James Lawton: Pietersen follows in Botham's shoes

There is a compelling argument to say what happened here over the last few days, and indeed the entire Ashes series, has simply been beyond compare.

But when a game reaches the height it has achieved all summer, history inevitably presents us with a point of reference, and the obvious one as Pietersen settled the last of the doubts, was the heroically battered century by Botham at Headingley in 1981.

Botham stopped the Aussies of Dennis Lillee, and there was an astonishing symmetry in the fact that such similar young men found a way to conquer the game's master race at an ultimately pivotal point in a collision between the oldest foes. Both have provoked questions about their understanding of the true nature of the game. Both have been seen as the most overtly ambitious of young adventurers in a game which was always supposed to be about a sense of team and tradition. Both might still struggle to earn a benevolent look in the Lord's Long Room. But, 24 years apart, both have made the same point. It is that, ultimately, talent means little if it is not accompanied by an abiding belief in your ability to take hold of a cricket match by its heart and its throat.

When Botham pulled his team up so sensationally, the Aussies sneered that he was the author of a "slog."

"They were quite right," said Botham. "It was a slog - a glorious slog." Ditto, Pietersen's astonishing break-out here yesterday just when the Australians, led again by the most durable and brilliant veterans cricket has ever known, Shane Warne and Glenn McGrath, had conjured the shocking resistance to the rise of England.

Pietersen was twice dropped when the match still had the properties of an emotional powder keg. Adam Gilchrist fumbled a chance off Warne which could not be quite retrieved by the normally hawk-like Matthew Hayden. Then, of all people, Warne dropped him off McGrath. Pietersen's innings was still in its infancy, as it was when Brett Lee launched an assault, at speeds of up to 94mph, which was quite astonishing when you considered it came from an essentially amiable man.

Lee, though overshadowed by McGrath, has bowled superbly at times this summer, and he has laughed in both glory and pain. Now he had the smile of an assassin as he bowled head and throat balls at the man who represented the last serious English threat to an unforgettable Australian recovery. Pietersen not only survived, he assumed the status of a bludgeoning giant. Some say he is not a young cricket star fashioned in the heavens. His self-interest is palpable, his love of the glory comes without apology. With his dyed hair and his love of bling, he is the antithesis of his team-mate and massive folk hero Freddie Flintoff. But, of course, he shares something quite valuable in a burgeoning sports star. He has talent that you could throw on a bonfire without burning it all away.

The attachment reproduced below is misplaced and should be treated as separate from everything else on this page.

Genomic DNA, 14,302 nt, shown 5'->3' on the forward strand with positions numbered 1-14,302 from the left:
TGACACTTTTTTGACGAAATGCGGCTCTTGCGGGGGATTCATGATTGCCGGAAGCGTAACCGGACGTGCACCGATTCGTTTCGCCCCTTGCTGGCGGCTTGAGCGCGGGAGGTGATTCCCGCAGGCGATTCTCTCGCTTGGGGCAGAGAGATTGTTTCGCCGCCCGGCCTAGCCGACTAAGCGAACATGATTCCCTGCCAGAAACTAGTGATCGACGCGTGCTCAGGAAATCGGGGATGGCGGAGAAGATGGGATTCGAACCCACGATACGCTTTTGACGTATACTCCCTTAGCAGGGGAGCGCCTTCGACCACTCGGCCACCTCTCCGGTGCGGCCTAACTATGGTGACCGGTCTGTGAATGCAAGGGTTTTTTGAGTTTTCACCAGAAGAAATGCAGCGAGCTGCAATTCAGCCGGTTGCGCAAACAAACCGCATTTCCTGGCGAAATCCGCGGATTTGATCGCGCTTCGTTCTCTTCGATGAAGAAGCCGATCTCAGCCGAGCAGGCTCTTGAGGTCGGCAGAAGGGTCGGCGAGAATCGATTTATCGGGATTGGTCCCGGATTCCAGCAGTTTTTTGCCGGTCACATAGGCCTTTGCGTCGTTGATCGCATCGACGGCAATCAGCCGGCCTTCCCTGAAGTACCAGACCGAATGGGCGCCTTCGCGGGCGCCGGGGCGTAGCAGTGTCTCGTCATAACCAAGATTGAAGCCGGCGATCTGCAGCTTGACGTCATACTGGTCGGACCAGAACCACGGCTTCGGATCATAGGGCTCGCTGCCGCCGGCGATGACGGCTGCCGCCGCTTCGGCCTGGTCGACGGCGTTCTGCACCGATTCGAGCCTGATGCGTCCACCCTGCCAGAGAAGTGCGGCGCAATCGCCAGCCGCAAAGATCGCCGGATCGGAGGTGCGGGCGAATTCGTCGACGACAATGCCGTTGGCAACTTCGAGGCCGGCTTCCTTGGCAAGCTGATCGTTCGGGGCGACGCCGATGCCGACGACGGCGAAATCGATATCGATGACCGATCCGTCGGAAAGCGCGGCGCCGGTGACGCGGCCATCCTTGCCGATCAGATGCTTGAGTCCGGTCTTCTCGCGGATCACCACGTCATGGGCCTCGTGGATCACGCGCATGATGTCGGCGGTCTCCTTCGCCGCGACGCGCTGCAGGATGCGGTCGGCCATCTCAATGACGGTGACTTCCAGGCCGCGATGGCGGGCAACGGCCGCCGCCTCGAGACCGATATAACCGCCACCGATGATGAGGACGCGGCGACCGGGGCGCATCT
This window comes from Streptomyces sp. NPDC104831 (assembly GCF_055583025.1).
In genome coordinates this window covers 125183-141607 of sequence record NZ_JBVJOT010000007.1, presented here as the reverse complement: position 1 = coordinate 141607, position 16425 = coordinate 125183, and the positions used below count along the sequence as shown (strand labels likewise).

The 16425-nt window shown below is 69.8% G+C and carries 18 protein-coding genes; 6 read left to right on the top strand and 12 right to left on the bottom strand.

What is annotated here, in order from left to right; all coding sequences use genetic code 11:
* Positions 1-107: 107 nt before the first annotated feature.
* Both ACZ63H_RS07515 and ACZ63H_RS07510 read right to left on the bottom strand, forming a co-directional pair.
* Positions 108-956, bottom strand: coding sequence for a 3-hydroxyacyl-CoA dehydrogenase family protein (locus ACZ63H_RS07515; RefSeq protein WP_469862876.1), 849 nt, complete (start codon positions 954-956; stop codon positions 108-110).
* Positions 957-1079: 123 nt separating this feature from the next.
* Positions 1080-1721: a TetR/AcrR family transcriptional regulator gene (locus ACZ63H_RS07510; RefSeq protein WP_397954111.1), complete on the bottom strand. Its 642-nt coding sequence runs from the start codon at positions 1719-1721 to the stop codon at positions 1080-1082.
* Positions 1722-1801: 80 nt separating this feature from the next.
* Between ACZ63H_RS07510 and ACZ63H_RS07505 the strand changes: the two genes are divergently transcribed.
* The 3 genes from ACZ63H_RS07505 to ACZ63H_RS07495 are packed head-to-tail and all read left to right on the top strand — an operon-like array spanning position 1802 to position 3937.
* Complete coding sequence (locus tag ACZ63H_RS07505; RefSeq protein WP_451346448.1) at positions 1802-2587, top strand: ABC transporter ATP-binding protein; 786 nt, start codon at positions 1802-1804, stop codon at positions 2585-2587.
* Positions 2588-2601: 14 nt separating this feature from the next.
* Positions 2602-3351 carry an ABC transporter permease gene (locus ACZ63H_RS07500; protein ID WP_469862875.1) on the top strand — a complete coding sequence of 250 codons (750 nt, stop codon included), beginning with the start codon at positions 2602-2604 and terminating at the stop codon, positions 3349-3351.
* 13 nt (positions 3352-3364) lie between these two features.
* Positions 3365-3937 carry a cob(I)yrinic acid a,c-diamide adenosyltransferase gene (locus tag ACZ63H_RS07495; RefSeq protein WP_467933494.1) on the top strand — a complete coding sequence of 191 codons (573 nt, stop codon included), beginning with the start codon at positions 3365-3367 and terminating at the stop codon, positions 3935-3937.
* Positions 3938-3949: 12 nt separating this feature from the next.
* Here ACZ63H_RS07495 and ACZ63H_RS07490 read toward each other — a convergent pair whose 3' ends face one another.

His seven sixes smashed the Ashes record, and guess who was supplanted? Yes, Botham, the supreme extrovert whose like some argued would never again appear in an England team. Now England have two men of such explosive performance, Pietersen the herculean egoist, Flintoff the great heart.

They also have in Michael Vaughan a forceful captain of high intelligence who - now that he is so utterly secure in his job - may again be a batsman of classic technique and outstanding performance. They have a pace bowling attack which can bring a surge of concern in any corner of the game.

We saw here again the quality of these deposed champions. We saw Hayden and Justin Langer scoring centuries from the tightest of corners. We saw Warne, who took 12 wickets in his last Test on English soil, and McGrath fighting with the intensity that made them champions.

Yet nothing they did could stop the English tide, one that, long after the issue was closed, was still being expressed by Steve Harmison in a burst of bouncers.

The point of supremacy had been made dramatically enough, and most crushingly by Pietersen. That he belongs to a new age, and another dimension, was maybe underlined by another remnant of history. Sixty seven years earlier, Sir Len Hutton had scored a world record 364 on this ground. He batted for more than than two days and scored 35 fours. He didn't score a six. He belonged to another age, another world.

Suggested Topics
Life and Style
Fans line up at the AVNs, straining to capture a photo of their favourite star
life Tim Walker asks how much longer it can flesh out an existence